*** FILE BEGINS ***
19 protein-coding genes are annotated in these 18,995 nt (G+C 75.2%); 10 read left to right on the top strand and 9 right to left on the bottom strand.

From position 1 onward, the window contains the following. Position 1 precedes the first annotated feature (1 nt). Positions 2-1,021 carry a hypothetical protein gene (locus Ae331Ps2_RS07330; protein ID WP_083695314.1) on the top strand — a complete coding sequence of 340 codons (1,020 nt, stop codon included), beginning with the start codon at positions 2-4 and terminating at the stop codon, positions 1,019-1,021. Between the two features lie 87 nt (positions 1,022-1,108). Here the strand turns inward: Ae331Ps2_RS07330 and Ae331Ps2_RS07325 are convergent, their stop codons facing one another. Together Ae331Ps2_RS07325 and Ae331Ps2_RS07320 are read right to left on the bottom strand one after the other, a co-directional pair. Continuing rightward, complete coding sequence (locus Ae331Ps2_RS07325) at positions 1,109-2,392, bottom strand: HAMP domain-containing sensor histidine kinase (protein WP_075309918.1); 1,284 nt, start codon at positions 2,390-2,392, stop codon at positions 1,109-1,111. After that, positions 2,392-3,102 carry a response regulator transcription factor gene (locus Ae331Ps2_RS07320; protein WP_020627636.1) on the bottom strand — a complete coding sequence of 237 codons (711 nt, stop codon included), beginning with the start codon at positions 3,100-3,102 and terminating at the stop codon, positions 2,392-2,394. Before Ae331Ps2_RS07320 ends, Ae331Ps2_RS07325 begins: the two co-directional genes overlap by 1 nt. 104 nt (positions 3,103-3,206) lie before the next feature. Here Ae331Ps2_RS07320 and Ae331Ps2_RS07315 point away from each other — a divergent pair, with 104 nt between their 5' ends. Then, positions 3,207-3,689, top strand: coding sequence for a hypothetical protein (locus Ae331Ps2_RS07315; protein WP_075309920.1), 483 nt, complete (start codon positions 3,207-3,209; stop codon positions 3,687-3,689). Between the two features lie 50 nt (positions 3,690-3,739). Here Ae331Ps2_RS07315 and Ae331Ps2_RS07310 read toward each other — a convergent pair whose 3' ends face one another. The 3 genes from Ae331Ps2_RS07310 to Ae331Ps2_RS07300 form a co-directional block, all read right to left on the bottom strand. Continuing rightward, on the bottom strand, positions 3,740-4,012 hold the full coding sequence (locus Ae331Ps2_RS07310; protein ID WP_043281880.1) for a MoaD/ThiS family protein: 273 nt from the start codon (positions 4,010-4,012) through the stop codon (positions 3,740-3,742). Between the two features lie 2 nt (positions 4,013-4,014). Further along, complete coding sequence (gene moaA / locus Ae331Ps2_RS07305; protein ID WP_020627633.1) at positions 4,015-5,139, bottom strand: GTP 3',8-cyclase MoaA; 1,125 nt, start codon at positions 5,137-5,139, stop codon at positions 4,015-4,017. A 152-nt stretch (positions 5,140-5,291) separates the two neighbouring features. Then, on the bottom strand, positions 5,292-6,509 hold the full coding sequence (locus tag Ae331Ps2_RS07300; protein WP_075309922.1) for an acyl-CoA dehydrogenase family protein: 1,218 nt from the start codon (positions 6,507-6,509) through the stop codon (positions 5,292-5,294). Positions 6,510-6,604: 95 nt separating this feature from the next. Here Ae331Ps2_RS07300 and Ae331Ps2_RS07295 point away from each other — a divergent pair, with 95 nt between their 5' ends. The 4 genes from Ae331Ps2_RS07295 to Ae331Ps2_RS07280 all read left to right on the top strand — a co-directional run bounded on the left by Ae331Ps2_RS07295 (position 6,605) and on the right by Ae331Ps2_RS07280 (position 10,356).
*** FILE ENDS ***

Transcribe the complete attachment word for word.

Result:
19 protein-coding genes are annotated in these 18,995 nt (G+C 75.2%); 10 read left to right on the top strand and 9 right to left on the bottom strand.

From position 1 onward, the window contains the following. Position 1 precedes the first annotated feature (1 nt). Positions 2-1,021 carry a hypothetical protein gene (locus Ae331Ps2_RS07330; protein ID WP_083695314.1) on the top strand — a complete coding sequence of 340 codons (1,020 nt, stop codon included), beginning with the start codon at positions 2-4 and terminating at the stop codon, positions 1,019-1,021. Between the two features lie 87 nt (positions 1,022-1,108). Here the strand turns inward: Ae331Ps2_RS07330 and Ae331Ps2_RS07325 are convergent, their stop codons facing one another. Together Ae331Ps2_RS07325 and Ae331Ps2_RS07320 are read right to left on the bottom strand one after the other, a co-directional pair. Continuing rightward, complete coding sequence (locus Ae331Ps2_RS07325) at positions 1,109-2,392, bottom strand: HAMP domain-containing sensor histidine kinase (protein WP_075309918.1); 1,284 nt, start codon at positions 2,390-2,392, stop codon at positions 1,109-1,111. After that, positions 2,392-3,102 carry a response regulator transcription factor gene (locus Ae331Ps2_RS07320; protein WP_020627636.1) on the bottom strand — a complete coding sequence of 237 codons (711 nt, stop codon included), beginning with the start codon at positions 3,100-3,102 and terminating at the stop codon, positions 2,392-2,394. Before Ae331Ps2_RS07320 ends, Ae331Ps2_RS07325 begins: the two co-directional genes overlap by 1 nt. 104 nt (positions 3,103-3,206) lie before the next feature. Here Ae331Ps2_RS07320 and Ae331Ps2_RS07315 point away from each other — a divergent pair, with 104 nt between their 5' ends. Then, positions 3,207-3,689, top strand: coding sequence for a hypothetical protein (locus Ae331Ps2_RS07315; protein WP_075309920.1), 483 nt, complete (start codon positions 3,207-3,209; stop codon positions 3,687-3,689). Between the two features lie 50 nt (positions 3,690-3,739). Here Ae331Ps2_RS07315 and Ae331Ps2_RS07310 read toward each other — a convergent pair whose 3' ends face one another. The 3 genes from Ae331Ps2_RS07310 to Ae331Ps2_RS07300 form a co-directional block, all read right to left on the bottom strand. Continuing rightward, on the bottom strand, positions 3,740-4,012 hold the full coding sequence (locus Ae331Ps2_RS07310; protein ID WP_043281880.1) for a MoaD/ThiS family protein: 273 nt from the start codon (positions 4,010-4,012) through the stop codon (positions 3,740-3,742). Between the two features lie 2 nt (positions 4,013-4,014). Further along, complete coding sequence (gene moaA / locus Ae331Ps2_RS07305; protein ID WP_020627633.1) at positions 4,015-5,139, bottom strand: GTP 3',8-cyclase MoaA; 1,125 nt, start codon at positions 5,137-5,139, stop codon at positions 4,015-4,017. A 152-nt stretch (positions 5,140-5,291) separates the two neighbouring features. Then, on the bottom strand, positions 5,292-6,509 hold the full coding sequence (locus tag Ae331Ps2_RS07300; protein WP_075309922.1) for an acyl-CoA dehydrogenase family protein: 1,218 nt from the start codon (positions 6,507-6,509) through the stop codon (positions 5,292-5,294). Positions 6,510-6,604: 95 nt separating this feature from the next. Here Ae331Ps2_RS07300 and Ae331Ps2_RS07295 point away from each other — a divergent pair, with 95 nt between their 5' ends. The 4 genes from Ae331Ps2_RS07295 to Ae331Ps2_RS07280 all read left to right on the top strand — a co-directional run bounded on the left by Ae331Ps2_RS07295 (position 6,605) and on the right by Ae331Ps2_RS07280 (position 10,356).